3/4 teaspoon salt, divided
1/2 teaspoon olive oil
4 garlic cloves, thinly sliced
1 tablespoon chopped fresh basil
1 1/2 teaspoons chopped fresh oregano
1 1/2 teaspoons chopped fresh mint
2 plum tomatoes, thinly sliced (about 6 ounces)
1/2 cup (2 ounces) shredded smoked mozzarella cheese, divided
2 tablespoons grated fresh Parmesan cheese

Preheat oven to 400°.

To prepare crust, lightly spoon flour into a dry measuring cup; level with a knife. Combine flour and next 4 ingredients (flour through 1/4 teaspoon salt) in a large bowl, stirring with a whisk; make a well in center of mixture. Add water and 1 tablespoon oil, stirring to form a soft dough. Turn dough out onto a lightly floured surface; knead lightly 4 times. Gently press dough into a 4-inch circle on plastic wrap; cover and chill 15 minutes.

Slightly overlap 2 sheets of plastic wrap on a slightly damp surface. Unwrap dough, and place chilled dough on plastic wrap. Cover with 2 additional sheets of overlapping plastic wrap. Roll dough, still covered, into an 11-inch circle. Remove top sheets of plastic wrap. Fit dough, plastic-wrap side up, into a 10-inch round removable-bottom tart pan coated with cooking spray. Remove remaining plastic wrap. Press dough against bottom and sides of pan. Pierce bottom and sides of dough with a fork; bake at 400° for 10 minutes. Cool completely on a wire rack.

To prepare filling, arrange eggplant on several layers of heavy-duty paper towels. Sprinkle eggplant with 1/2 teaspoon salt; let stand 15 minutes. Pat dry with paper towels; brush eggplant with 1/2 teaspoon oil. Arrange eggplant in a single layer on a baking sheet coated with cooking spray. Bake at 400° for 20 minutes. Stack eggplant slices on a plate; cover with plastic wrap. Let eggplant stand 7 minutes to steam.

Heat a large nonstick skillet coated with cooking spray over medium heat. Add garlic; cook 1 minute, stirring constantly. Remove from heat; stir in 1/4 teaspoon salt, basil, oregano, mint, and tomatoes.

Sprinkle 2 tablespoons smoked mozzarella on bottom of baked crust. Layer eggplant and tomato mixture in crust; sprinkle with 6 tablespoons smoked mozzarella and Parmesan. Bake at 400° for 10 minutes or until cheese melts. Cut into 8 wedges.

As I mentioned in my other post, I’m not one to stray from a recipe, for the most part. There are, however, a handful of dishes that I can make from scratch without any recipe at all…and I happen to think that they’re the best ones that I make. I know the basics of what should go into them and then I alter the rest to taste.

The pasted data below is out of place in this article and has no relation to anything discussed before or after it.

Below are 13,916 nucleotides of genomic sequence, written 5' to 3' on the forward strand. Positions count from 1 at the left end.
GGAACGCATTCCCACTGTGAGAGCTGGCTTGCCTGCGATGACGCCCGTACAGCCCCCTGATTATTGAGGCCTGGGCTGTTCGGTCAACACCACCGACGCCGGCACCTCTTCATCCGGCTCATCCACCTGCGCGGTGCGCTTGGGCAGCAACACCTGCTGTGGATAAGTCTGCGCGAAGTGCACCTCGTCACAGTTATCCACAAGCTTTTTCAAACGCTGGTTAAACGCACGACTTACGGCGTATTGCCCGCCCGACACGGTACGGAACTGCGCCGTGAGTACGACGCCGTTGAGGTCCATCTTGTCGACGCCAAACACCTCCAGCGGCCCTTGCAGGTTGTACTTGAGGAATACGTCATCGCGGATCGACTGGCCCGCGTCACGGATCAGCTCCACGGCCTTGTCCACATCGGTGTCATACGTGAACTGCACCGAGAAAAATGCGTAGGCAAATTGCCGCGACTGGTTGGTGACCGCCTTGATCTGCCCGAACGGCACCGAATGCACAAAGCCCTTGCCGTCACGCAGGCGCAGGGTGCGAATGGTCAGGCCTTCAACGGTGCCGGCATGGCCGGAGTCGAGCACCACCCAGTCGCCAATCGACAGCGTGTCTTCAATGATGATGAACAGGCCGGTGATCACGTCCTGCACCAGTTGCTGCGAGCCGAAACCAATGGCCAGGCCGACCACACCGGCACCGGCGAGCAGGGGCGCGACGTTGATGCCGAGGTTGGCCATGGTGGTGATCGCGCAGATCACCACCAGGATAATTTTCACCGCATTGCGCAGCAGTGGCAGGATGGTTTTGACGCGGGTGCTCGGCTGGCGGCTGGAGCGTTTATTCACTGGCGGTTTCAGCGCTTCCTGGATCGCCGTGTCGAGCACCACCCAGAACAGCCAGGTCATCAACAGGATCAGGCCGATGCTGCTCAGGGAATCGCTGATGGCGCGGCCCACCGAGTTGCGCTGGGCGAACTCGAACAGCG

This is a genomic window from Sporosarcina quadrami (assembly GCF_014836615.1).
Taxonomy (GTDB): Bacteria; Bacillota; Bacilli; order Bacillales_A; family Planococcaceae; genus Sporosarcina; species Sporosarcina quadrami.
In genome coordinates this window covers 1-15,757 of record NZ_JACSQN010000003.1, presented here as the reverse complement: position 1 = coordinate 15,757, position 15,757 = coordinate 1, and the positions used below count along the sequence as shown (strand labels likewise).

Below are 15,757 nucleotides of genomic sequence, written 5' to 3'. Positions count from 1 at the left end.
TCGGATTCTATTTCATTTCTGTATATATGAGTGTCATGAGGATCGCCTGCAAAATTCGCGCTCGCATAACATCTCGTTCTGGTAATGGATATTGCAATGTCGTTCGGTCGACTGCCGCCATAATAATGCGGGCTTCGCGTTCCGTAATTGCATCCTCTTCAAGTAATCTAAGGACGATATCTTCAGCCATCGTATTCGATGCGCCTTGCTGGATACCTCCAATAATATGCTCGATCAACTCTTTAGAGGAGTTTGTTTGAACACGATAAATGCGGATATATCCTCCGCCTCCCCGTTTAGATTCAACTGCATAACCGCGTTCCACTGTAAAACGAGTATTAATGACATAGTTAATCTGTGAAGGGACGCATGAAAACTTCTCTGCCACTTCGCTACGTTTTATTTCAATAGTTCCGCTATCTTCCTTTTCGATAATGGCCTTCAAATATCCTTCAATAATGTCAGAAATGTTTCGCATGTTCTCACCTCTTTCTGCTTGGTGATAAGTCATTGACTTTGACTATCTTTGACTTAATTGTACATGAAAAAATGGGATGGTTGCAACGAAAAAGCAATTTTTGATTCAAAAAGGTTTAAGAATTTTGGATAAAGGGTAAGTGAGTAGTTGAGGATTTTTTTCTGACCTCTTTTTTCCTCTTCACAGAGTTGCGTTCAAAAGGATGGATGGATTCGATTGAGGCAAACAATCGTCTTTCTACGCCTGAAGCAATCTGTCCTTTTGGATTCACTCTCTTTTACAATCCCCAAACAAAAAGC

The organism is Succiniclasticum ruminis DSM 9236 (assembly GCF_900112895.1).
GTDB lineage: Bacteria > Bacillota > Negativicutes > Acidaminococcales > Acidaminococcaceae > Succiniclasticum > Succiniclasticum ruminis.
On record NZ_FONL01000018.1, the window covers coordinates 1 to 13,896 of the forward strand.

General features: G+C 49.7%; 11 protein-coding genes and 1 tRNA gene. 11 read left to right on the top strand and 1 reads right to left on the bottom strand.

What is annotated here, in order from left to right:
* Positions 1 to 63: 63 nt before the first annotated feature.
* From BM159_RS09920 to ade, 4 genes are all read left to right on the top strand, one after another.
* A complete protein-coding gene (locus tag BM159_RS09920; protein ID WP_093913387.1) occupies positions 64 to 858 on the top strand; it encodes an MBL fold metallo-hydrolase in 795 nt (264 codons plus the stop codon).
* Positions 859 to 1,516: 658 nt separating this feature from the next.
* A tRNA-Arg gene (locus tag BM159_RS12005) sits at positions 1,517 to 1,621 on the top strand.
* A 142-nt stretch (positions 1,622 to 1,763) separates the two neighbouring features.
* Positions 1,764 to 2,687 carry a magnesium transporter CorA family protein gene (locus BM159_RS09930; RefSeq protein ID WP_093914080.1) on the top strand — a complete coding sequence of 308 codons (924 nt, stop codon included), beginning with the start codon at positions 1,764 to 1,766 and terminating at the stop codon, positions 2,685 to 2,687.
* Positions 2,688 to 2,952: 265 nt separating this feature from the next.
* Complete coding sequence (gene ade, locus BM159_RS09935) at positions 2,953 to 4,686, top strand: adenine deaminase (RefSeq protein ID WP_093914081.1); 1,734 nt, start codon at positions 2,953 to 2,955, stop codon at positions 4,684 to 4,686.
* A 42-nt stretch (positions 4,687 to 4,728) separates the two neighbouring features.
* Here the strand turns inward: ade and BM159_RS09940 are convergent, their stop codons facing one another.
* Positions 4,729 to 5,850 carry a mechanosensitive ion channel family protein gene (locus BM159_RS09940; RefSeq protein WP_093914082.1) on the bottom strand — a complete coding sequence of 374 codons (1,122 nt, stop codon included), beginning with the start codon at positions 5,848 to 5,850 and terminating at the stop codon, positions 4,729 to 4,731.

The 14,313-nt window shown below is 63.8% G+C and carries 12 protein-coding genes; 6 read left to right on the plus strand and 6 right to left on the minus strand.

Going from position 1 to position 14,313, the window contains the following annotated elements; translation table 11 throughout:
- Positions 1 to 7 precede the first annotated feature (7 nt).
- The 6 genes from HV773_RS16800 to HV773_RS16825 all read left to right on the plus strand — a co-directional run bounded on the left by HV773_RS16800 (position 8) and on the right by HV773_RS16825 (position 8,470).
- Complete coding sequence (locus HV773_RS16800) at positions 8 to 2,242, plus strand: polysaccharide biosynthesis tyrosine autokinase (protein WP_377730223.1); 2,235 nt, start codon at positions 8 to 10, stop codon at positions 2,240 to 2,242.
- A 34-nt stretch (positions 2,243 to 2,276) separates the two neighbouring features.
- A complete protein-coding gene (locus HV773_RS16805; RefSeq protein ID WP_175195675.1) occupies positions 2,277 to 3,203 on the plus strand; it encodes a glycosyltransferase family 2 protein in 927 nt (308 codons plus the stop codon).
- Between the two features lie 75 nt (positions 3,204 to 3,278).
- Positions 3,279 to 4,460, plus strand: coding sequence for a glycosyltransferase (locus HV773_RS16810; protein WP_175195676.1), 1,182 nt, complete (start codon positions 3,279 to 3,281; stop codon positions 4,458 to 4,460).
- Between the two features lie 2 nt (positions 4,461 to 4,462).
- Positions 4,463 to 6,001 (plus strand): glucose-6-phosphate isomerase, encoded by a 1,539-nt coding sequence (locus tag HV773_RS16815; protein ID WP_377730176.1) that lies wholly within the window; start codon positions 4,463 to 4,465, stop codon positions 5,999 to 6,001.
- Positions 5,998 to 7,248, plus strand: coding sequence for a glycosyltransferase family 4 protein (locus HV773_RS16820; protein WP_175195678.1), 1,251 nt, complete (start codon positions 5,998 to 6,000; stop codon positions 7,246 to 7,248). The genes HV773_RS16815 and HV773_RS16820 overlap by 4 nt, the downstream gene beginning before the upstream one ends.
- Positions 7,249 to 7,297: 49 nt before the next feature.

I can make a tasty pasta sauce, a damn good chicken soup with all the trimmings, but the best thing that I think I make is my guacamole. Every time I make it it gets rave reviews…and if I don’t say so myself, I think it’s better than any Mexican restaurant I’ve ever eaten in. In fact, I don’t usually share my secret recipe, but I thought it was time to let others enjoy it’s deliciousness…no more being selfish.

I know all guacamole has the same ingredients for the most part, but I think the key is the amount of lime juice and cilantro I use. I know lots of people say they don’t like cilantro, but I’ve made many of those people eat my guac, and they always like it. I think it may just convert any cilantro-hater. The ingredients are few, simple and fresh and I’m certain that’s what makes it taste so good.

I love chopping cilantro!

This past week I went to L.A. with Nate to visit my family and friends and the warm weather just screamed for me to whip up a batch.  Plus, the vegetables in California are unbeatable. I stayed with my uncle and so one night when we decided to grill up our dinner, I made a batch to eat while we were waiting for the main meal. It’s too bad that I had some stomach virus the whole time that kept me from having more than a small taste of it :( It was, however, as delicious as I remembered. Make it for yourself, and I think you’ll agree 😉

Manning the grill

**Passover recipes to come soon. I tried making a butternut squash kugel and I’m deciding if it’s worthy of my blog. I’m definitely going to include one dessert.

green just isn't an appetizing color...


Fresh Guacamole

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Recipe by Me
makes 5 LARGE servings

3 ripe avocados
2 plum tomatoes (or other small tomatoes)
1/4-1/2 red onion (depending on taste), finely chopped
1/2 bunch cilantro, chopped (about 1 cup)
juice of 3 limes
salt and pepper to taste

Cut all avocados in half, remove pit and peel. Put 2 of the avocados in a bowl and mash with fork. Squeeze 2 limes on top to prevent browning and mix well. Set aside other avocado.

Slice tomatoes into 1/4″ slices and remove seeds and rest of liquid parts. Chop tomato into 1/4″ dice. Add to avocados. Finely dice onion and add to avocado mixture. Add chopped cilantro, salt and pepper and juice of last lime. Mix well.

Cut last avocado into large chunks and add to rest of mixture. Mix well and taste. Add additional seasoning as necessary.

May be refrigerated for several hours, but keep well covered to prevent browning. Best served immediately, with chips!